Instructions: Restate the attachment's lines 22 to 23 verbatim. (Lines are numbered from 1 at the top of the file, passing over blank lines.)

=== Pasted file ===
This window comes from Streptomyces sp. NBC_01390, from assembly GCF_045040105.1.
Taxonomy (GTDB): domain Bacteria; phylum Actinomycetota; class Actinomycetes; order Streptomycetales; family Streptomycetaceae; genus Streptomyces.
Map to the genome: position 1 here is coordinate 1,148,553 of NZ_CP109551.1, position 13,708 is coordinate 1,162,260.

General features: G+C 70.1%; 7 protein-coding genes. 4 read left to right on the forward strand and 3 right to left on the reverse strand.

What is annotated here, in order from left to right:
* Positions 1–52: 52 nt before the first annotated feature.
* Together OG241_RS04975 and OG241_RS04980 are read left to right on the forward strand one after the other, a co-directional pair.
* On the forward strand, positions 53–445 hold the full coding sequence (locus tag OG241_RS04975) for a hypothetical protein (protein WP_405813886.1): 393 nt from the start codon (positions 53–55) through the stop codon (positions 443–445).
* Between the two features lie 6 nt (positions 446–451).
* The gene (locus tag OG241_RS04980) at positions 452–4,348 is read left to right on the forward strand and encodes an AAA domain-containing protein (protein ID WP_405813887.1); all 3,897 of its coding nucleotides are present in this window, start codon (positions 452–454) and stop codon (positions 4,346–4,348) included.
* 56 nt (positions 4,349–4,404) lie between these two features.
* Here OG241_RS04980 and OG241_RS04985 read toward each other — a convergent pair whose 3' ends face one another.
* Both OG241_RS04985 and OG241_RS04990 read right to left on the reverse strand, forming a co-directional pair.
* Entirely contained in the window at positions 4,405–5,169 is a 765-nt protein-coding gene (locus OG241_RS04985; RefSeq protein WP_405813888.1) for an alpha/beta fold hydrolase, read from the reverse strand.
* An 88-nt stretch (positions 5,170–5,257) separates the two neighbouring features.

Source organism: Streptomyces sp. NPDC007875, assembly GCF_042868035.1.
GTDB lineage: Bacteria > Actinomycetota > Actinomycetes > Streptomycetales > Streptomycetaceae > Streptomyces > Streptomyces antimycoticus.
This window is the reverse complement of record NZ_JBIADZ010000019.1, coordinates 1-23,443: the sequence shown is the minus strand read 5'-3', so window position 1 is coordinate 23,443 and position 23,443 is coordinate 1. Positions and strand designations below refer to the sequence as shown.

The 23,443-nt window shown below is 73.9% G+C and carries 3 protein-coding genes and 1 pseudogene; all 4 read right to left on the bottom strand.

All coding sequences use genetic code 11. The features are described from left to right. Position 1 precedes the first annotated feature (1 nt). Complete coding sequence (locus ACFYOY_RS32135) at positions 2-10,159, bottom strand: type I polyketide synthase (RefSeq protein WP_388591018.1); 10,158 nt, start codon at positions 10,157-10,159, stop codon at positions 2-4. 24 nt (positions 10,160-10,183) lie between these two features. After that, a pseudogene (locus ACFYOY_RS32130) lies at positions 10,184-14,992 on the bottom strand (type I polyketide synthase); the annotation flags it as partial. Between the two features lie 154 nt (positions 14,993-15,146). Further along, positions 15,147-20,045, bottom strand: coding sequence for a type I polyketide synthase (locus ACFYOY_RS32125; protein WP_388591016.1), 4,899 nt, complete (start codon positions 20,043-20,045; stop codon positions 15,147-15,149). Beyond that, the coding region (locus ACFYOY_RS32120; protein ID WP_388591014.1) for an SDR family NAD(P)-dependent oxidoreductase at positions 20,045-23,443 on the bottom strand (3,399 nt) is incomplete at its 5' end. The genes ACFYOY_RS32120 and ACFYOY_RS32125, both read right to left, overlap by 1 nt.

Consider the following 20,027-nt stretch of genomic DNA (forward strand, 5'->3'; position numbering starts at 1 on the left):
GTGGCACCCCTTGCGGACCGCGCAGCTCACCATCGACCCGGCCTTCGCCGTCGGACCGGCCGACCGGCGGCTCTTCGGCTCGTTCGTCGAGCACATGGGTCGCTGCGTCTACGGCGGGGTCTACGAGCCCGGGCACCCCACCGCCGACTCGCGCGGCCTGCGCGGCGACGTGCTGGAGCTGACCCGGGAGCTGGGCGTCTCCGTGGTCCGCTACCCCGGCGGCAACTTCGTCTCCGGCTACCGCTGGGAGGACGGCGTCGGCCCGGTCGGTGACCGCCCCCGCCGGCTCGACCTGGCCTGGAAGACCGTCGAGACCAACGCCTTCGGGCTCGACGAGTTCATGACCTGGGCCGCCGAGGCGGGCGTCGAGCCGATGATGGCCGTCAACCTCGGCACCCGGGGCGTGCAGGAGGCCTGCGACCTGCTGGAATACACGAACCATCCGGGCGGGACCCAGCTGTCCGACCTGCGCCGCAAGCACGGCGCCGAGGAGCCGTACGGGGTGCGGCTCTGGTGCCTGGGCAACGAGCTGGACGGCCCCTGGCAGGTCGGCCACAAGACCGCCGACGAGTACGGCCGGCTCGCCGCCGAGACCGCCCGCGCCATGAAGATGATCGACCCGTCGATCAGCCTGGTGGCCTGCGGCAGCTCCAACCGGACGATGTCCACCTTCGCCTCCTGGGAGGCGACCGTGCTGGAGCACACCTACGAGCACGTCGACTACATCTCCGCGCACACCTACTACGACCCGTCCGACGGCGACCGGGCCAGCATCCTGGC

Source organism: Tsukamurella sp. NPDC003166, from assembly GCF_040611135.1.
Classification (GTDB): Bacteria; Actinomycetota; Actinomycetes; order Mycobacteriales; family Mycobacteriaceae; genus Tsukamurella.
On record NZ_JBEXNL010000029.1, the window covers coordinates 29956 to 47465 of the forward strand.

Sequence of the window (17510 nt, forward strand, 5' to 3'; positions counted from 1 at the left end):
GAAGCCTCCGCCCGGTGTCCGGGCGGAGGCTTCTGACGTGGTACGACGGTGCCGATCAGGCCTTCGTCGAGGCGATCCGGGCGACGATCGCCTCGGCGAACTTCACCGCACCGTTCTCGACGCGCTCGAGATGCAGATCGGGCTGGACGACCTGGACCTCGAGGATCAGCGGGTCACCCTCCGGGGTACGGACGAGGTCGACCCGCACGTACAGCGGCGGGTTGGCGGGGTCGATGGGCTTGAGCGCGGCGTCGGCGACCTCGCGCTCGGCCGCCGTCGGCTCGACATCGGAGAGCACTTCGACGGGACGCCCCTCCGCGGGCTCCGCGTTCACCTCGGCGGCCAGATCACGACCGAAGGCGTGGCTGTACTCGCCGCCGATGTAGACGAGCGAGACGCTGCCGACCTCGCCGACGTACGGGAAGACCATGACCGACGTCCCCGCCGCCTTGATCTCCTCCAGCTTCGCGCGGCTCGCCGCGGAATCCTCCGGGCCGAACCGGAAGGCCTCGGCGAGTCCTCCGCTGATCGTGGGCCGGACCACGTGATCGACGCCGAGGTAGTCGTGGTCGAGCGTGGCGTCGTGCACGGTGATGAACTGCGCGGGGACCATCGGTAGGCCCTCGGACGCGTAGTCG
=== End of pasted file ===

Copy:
GTGGCACCCCTTGCGGACCGCGCAGCTCACCATCGACCCGGCCTTCGCCGTCGGACCGGCCGACCGGCGGCTCTTCGGCTCGTTCGTCGAGCACATGGGTCGCTGCGTCTACGGCGGGGTCTACGAGCCCGGGCACCCCACCGCCGACTCGCGCGGCCTGCGCGGCGACGTGCTGGAGCTGACCCGGGAGCTGGGCGTCTCCGTGGTCCGCTACCCCGGCGGCAACTTCGTCTCCGGCTACCGCTGGGAGGACGGCGTCGGCCCGGTCGGTGACCGCCCCCGCCGGCTCGACCTGGCCTGGAAGACCGTCGAGACCAACGCCTTCGGGCTCGACGAGTTCATGACCTGGGCCGCCGAGGCGGGCGTCGAGCCGATGATGGCCGTCAACCTCGGCACCCGGGGCGTGCAGGAGGCCTGCGACCTGCTGGAATACACGAACCATCCGGGCGGGACCCAGCTGTCCGACCTGCGCCGCAAGCACGGCGCCGAGGAGCCGTACGGGGTGCGGCTCTGGTGCCTGGGCAACGAGCTGGACGGCCCCTGGCAGGTCGGCCACAAGACCGCCGACGAGTACGGCCGGCTCGCCGCCGAGACCGCCCGCGCCATGAAGATGATCGACCCGTCGATCAGCCTGGTGGCCTGCGGCAGCTCCAACCGGACGATGTCCACCTTCGCCTCCTGGGAGGCGACCGTGCTGGAGCACACCTACGAGCACGTCGACTACATCTCCGCGCACACCTACTACGACCCGTCCGACGGCGACCGGGCCAGCATCCTGGC

Source organism: Tsukamurella sp. NPDC003166, from assembly GCF_040611135.1.